Roger Federer's Struggles Continue

Kyle NachreinerCorrespondent IApril 27, 2010

ROME - APRIL 27:  Roger Federer of Switzerland wipes his face at a change of ends in his match against Ernests Gulbis of Latvia during day three of the ATP Masters Series - Rome at the Foro Italico Tennis Centre on April 27, 2010 in Rome, Italy.  (Photo by Julian Finney/Getty Images)
Julian Finney/Getty Images

At this time last year, Roger Federer was struggling. 

He had smashed his racquet in frustration after early exits at Indian Wells and Miami while many questioned his ability to regain his winning ways and capture a record 15th Grand Slam Title. Federer remarked that he was glad the hard-court season was over, and he was looking forward to the clay-court swing of the tour. 

And indeed he was right in being optimistic.  The clay is what turned his disappointing season around.

Federer went on to beat Rafael Nadal in the Madrid Masters 1000 Final and tied Sampras' record 14 Slams at Roland Garros. 

So, after Federer repeated his ugly hard-court performance of last year with even earlier exits from Indian Wells and Miami in 2010, many people asked the same questions:  Has he lost motivation?  Is he getting too old?  Will he return to his championship form?

On Tuesday, Federer gave the naysayers even more to talk about.  No. 40 in the world Ernests Gulbis of Latvia defeated Federer 2-6, 6-1, 7-5 in the Swiss star's opening round match at the Rome Masters.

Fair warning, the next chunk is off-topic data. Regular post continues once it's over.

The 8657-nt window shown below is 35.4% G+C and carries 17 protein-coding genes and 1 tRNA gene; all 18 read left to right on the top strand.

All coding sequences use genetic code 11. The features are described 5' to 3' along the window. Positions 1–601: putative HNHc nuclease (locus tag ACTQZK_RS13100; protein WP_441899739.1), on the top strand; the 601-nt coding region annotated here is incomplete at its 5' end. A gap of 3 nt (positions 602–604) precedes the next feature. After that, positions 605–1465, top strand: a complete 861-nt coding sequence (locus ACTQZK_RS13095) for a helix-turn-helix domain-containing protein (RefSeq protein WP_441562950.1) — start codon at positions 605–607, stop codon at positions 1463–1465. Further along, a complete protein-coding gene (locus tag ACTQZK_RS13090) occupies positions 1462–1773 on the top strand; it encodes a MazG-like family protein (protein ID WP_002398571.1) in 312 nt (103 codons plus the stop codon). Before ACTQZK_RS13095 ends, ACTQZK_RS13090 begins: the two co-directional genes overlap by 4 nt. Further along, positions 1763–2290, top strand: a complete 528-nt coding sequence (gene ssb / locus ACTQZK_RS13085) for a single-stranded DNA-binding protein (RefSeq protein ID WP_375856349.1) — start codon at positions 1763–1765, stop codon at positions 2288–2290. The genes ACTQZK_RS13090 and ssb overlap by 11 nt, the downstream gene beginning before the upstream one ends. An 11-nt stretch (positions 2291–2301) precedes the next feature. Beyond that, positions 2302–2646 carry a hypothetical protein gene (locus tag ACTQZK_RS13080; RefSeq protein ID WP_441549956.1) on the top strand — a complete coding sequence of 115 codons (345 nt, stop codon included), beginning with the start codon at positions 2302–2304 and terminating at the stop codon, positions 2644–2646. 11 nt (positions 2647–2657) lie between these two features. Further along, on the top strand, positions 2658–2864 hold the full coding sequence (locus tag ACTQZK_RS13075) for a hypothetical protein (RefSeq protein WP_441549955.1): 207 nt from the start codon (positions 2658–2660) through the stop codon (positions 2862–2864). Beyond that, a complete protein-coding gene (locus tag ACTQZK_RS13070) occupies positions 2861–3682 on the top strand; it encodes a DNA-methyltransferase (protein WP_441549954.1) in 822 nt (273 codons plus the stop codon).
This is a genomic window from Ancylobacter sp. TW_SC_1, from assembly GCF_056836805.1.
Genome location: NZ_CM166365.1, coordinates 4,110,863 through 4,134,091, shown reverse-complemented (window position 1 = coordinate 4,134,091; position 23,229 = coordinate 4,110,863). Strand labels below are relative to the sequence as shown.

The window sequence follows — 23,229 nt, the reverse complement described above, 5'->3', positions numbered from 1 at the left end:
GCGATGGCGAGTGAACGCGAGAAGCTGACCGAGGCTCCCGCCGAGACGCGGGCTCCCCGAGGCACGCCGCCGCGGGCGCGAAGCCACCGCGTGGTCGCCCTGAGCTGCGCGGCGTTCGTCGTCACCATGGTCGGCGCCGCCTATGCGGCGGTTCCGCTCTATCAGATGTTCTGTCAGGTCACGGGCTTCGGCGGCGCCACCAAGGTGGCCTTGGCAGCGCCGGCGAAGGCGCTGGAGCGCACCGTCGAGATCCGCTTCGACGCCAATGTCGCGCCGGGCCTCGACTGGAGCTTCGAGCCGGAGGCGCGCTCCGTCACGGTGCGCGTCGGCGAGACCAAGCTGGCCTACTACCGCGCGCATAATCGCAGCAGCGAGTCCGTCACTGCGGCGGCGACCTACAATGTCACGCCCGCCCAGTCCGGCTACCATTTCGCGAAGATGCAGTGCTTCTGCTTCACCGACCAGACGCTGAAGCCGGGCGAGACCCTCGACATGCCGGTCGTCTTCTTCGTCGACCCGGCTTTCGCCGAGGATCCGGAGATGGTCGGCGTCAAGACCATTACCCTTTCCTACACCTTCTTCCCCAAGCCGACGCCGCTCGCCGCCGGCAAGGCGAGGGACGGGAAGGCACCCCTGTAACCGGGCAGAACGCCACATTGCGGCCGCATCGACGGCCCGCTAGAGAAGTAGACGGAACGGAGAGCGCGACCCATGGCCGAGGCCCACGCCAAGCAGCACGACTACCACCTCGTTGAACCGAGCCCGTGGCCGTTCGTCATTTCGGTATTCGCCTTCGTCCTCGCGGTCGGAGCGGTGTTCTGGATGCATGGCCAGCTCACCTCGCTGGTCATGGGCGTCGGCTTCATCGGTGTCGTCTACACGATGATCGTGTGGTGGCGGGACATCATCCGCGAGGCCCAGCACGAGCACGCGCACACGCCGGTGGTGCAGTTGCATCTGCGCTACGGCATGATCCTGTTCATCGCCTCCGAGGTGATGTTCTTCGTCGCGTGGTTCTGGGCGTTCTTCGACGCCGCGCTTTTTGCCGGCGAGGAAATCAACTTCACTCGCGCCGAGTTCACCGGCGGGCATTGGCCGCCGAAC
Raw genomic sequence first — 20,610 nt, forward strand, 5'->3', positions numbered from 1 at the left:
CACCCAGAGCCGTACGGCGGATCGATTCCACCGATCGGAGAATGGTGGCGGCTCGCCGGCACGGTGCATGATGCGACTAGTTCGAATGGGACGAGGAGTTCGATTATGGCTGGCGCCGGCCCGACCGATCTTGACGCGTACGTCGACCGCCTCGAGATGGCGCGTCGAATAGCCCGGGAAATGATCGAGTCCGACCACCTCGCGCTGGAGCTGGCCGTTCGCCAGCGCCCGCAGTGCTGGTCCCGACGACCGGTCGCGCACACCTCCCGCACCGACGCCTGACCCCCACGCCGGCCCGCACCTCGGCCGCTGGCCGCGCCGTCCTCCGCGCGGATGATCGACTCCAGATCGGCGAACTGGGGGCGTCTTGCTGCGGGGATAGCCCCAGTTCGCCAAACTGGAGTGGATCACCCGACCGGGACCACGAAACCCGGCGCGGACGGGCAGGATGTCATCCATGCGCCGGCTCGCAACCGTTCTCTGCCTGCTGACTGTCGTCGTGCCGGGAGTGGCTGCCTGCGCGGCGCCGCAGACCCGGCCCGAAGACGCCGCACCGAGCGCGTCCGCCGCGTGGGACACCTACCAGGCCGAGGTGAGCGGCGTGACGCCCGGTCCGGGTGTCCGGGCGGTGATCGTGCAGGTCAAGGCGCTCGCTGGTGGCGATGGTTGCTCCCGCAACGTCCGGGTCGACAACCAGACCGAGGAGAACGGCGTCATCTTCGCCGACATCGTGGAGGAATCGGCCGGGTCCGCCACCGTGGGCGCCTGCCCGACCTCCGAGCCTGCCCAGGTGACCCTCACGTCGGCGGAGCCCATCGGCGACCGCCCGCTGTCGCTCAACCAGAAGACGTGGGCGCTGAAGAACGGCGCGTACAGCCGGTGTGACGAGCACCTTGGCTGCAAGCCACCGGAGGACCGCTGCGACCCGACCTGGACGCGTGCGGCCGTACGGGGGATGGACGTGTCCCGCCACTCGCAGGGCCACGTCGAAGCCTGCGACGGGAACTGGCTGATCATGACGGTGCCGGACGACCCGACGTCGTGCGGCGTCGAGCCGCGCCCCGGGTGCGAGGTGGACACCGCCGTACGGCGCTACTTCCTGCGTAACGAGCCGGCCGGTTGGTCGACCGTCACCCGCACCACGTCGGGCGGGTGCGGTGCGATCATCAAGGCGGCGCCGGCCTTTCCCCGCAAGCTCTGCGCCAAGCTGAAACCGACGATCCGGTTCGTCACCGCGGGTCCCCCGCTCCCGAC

Federer breezed through the opening set but quickly upped the errors and the frustration, as his play slipped to a less-than-stellar level much like his recent struggling form at Indian Wells and Miami.

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The match was Federer's first in nearly a month, and he said he was not worried about the result. 

Nor should he be, yet. 

We have seen this very same script from Federer before.  After dropping out early in the twin hard-court Masters' events at Indian Wells and Miami last year, Federer then fell to fellow countryman Stanislas Wawrinka in the third round at Monte Carlo in his clay-court season debut.

Yes, Federer has indeed struggled as of late.  He seems to have lost a step or two, and his motivation to win every match and give it his all on every point is not at his normal Grand Slam level.  But this has happened before, and I think we will see a renewed vigor in Roger down the second-half stretch of the clay-court season. 

Of course, Federer could finally be losing his winning formula.  But it's too early to start that debate. 

After all, he is 1-0 in the only category that matters to him and the rest of the tour:  Grand Slam titles. 

However, if he wants to achieve the calendar Grand Slam, he will certainly need to turn things around on the dirt, and quickly.

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